Under Kansas law (KSA 50-723), identity theft victims can obtain a free "security freeze" on their credit reports. A security freeze prohibits the credit bureaus, with certain exceptions, from releasing your credit report or any information on it without your express authorization. Since most businesses will not open credit accounts without first requesting a credit report, a security freeze can help stop an identity thief from opening any more accounts in your name.
If you are not the victim of identity theft, the credit bureaus can charge you a fee of up to $5 for placing the freeze.
You must request the credit freeze individually with each of the three credit bureaus. Send your requests by certified mail to:
Equifax Security Freeze
P.O. Box 105788
Atlanta, GA 30348
Experian Security Freeze
P.O. Box 9554
Allen, TX 75013
Trans Union Security Freeze
P.O. Box 6790
Fullerton, CA 92834-6790
Each request should include the following:
- A copy of your police report, investigative report or complaint filed with the Attorney General's office to prove that you are an identity theft victim;
- Your full name, address, Social Security number and date of birth;
- Any previous addresses where you have lived in the last five years;
- Proof of your current address, such as a copy of a utility bill; and
- A copy of your government-issued identification card, such as a driver's license or passport.
You can also request a credit freeze online through the credit bureaus' websites. Click the links below to get started:
The credit bureaus will place the security freeze on your accounts within five days of receiving your letter.
Within 10 days of receiving your letter, the credit bureaus will send you a confirmation letter, which will include a PIN or password, which you will need to remove your security freeze or authorize release of your credit report to creditors.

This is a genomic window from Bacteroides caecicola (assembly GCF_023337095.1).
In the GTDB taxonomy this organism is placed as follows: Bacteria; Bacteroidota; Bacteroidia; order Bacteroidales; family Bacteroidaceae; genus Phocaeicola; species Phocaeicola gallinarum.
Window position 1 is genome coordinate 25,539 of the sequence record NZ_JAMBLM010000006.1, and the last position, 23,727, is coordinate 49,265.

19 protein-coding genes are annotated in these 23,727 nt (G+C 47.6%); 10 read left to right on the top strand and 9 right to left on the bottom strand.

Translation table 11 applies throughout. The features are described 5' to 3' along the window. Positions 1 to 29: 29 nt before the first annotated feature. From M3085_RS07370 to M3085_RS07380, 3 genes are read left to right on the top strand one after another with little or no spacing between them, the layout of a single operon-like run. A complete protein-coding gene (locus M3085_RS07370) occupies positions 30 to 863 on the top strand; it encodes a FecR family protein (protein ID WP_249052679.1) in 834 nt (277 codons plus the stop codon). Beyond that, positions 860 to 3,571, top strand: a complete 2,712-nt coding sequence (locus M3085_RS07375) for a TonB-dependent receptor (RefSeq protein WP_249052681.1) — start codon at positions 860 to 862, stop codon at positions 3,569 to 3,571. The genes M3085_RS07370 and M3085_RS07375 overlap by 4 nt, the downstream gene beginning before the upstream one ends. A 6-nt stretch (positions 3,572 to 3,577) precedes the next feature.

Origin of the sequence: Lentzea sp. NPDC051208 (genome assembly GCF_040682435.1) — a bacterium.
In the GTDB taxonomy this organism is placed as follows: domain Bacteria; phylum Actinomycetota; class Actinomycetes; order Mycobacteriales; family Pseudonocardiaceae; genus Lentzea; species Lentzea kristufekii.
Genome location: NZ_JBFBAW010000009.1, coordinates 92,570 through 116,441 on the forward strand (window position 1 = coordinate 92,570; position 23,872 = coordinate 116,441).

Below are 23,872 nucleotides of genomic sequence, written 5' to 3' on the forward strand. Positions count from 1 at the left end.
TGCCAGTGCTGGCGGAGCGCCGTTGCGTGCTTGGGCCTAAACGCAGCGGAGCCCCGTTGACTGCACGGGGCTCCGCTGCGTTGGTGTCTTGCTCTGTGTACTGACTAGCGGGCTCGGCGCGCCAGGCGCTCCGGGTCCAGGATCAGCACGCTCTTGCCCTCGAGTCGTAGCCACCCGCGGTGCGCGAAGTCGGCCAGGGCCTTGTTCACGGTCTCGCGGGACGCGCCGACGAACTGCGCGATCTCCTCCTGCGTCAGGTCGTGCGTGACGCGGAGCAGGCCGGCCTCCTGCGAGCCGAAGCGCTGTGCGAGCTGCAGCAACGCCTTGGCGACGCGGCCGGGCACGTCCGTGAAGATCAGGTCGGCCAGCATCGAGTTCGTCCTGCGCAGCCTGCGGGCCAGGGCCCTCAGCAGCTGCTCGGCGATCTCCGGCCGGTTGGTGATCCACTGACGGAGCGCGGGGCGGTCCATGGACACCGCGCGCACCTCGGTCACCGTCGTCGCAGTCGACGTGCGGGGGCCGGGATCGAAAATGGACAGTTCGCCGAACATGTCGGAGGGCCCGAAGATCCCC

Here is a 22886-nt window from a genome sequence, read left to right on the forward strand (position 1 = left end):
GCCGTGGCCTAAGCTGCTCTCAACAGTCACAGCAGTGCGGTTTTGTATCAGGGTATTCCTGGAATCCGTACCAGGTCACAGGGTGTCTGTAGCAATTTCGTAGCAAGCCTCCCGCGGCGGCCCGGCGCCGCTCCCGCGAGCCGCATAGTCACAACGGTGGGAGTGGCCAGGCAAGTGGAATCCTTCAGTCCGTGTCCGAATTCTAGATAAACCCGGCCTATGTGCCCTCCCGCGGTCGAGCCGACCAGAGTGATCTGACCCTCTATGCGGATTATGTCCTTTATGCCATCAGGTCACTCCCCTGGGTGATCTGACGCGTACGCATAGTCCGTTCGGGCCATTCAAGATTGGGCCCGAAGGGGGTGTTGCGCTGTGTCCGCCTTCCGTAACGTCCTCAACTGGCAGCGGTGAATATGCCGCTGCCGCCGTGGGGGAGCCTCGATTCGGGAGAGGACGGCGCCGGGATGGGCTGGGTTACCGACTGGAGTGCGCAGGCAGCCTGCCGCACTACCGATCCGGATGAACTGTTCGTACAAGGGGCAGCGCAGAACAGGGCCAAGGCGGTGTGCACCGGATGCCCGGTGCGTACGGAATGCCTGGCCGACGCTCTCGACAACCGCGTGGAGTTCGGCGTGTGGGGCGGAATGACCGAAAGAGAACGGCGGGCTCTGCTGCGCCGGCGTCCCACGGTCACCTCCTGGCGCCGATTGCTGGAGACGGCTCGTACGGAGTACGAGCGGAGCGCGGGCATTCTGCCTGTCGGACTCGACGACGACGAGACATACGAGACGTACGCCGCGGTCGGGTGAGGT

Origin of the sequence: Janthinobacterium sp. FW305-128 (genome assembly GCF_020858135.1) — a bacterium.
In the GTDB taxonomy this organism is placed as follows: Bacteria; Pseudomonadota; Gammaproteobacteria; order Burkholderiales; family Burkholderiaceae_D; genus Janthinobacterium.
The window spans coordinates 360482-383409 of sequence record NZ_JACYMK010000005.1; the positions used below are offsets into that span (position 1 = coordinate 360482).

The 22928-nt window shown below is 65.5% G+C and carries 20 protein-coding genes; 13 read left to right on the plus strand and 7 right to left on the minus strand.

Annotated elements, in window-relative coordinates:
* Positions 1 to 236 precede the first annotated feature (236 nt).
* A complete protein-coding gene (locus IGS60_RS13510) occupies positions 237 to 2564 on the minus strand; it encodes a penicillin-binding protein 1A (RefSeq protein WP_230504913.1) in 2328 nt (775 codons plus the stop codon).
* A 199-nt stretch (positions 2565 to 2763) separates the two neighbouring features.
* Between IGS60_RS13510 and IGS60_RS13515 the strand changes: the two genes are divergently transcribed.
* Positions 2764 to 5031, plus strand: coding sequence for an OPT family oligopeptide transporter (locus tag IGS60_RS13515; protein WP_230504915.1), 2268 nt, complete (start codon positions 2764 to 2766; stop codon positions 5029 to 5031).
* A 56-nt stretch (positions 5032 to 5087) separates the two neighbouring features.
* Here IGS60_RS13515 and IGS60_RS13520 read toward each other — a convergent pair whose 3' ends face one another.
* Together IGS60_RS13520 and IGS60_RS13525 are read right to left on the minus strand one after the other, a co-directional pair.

If you wish to apply for credit while the security freeze is in place, you will need to contact the credit bureaus and ask that your security freeze be temporarily lifted to allow a creditor to access your report. You will need your PIN or password you received when you placed the security freeze to identify yourself to the credit reporting agencies. If you are not an identity theft victim, the credit bureaus may charge up to $5 for temporarily lifting the freeze. The credit bureaus are required to lift the freeze within three days of receiving your request.
Your existing creditors may still be able to access your credit report for the purposes of collecting the debt, account maintenance, monitoring, credit line increases or account upgrades and enhancements. Private collection agencies are allowed to access your report to assist in the collection of existing debt. Other exceptions include government agencies, potential employers and insurance providers.
You are also allowed to request a copy of your own report while your files are frozen.
Did You Know?
Identity theft is the fastest growing crime in America.